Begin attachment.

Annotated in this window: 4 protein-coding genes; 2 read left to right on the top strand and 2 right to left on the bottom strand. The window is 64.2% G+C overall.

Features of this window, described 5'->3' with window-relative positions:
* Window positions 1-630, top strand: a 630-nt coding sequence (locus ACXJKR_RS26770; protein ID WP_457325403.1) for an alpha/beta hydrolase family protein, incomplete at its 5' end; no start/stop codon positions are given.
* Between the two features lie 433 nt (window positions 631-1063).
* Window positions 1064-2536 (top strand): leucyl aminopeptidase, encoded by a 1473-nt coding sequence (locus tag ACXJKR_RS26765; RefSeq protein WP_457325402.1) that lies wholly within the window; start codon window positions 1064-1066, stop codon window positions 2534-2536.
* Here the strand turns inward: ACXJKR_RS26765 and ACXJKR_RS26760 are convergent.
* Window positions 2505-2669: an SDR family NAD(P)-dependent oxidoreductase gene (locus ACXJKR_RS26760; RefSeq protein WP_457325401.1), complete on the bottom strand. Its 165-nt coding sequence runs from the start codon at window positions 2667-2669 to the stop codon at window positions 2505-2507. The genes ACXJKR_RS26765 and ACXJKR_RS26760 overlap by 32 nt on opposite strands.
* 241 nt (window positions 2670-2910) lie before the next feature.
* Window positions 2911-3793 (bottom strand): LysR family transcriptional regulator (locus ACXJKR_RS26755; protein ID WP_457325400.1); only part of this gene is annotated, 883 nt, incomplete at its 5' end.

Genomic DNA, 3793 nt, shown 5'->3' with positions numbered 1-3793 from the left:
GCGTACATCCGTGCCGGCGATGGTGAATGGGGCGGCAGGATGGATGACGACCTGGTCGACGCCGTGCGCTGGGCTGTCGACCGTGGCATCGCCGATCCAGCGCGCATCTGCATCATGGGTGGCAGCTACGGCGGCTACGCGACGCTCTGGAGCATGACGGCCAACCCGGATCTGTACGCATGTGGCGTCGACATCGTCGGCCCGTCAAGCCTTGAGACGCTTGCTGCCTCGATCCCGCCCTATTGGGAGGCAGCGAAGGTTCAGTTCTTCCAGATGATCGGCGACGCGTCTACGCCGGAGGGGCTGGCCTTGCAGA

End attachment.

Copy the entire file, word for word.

Annotated in this window: 4 protein-coding genes; 2 read left to right on the top strand and 2 right to left on the bottom strand. The window is 64.2% G+C overall.

Features of this window, described 5'->3' with window-relative positions:
* Window positions 1-630, top strand: a 630-nt coding sequence (locus ACXJKR_RS26770; protein ID WP_457325403.1) for an alpha/beta hydrolase family protein, incomplete at its 5' end; no start/stop codon positions are given.
* Between the two features lie 433 nt (window positions 631-1063).
* Window positions 1064-2536 (top strand): leucyl aminopeptidase, encoded by a 1473-nt coding sequence (locus tag ACXJKR_RS26765; RefSeq protein WP_457325402.1) that lies wholly within the window; start codon window positions 1064-1066, stop codon window positions 2534-2536.
* Here the strand turns inward: ACXJKR_RS26765 and ACXJKR_RS26760 are convergent.
* Window positions 2505-2669: an SDR family NAD(P)-dependent oxidoreductase gene (locus ACXJKR_RS26760; RefSeq protein WP_457325401.1), complete on the bottom strand. Its 165-nt coding sequence runs from the start codon at window positions 2667-2669 to the stop codon at window positions 2505-2507. The genes ACXJKR_RS26765 and ACXJKR_RS26760 overlap by 32 nt on opposite strands.
* 241 nt (window positions 2670-2910) lie before the next feature.
* Window positions 2911-3793 (bottom strand): LysR family transcriptional regulator (locus ACXJKR_RS26755; protein ID WP_457325400.1); only part of this gene is annotated, 883 nt, incomplete at its 5' end.

Genomic DNA, 3793 nt, shown 5'->3' with positions numbered 1-3793 from the left:
GCGTACATCCGTGCCGGCGATGGTGAATGGGGCGGCAGGATGGATGACGACCTGGTCGACGCCGTGCGCTGGGCTGTCGACCGTGGCATCGCCGATCCAGCGCGCATCTGCATCATGGGTGGCAGCTACGGCGGCTACGCGACGCTCTGGAGCATGACGGCCAACCCGGATCTGTACGCATGTGGCGTCGACATCGTCGGCCCGTCAAGCCTTGAGACGCTTGCTGCCTCGATCCCGCCCTATTGGGAGGCAGCGAAGGTTCAGTTCTTCCAGATGATCGGCGACGCGTCTACGCCGGAGGGGCTGGCCTTGCAGA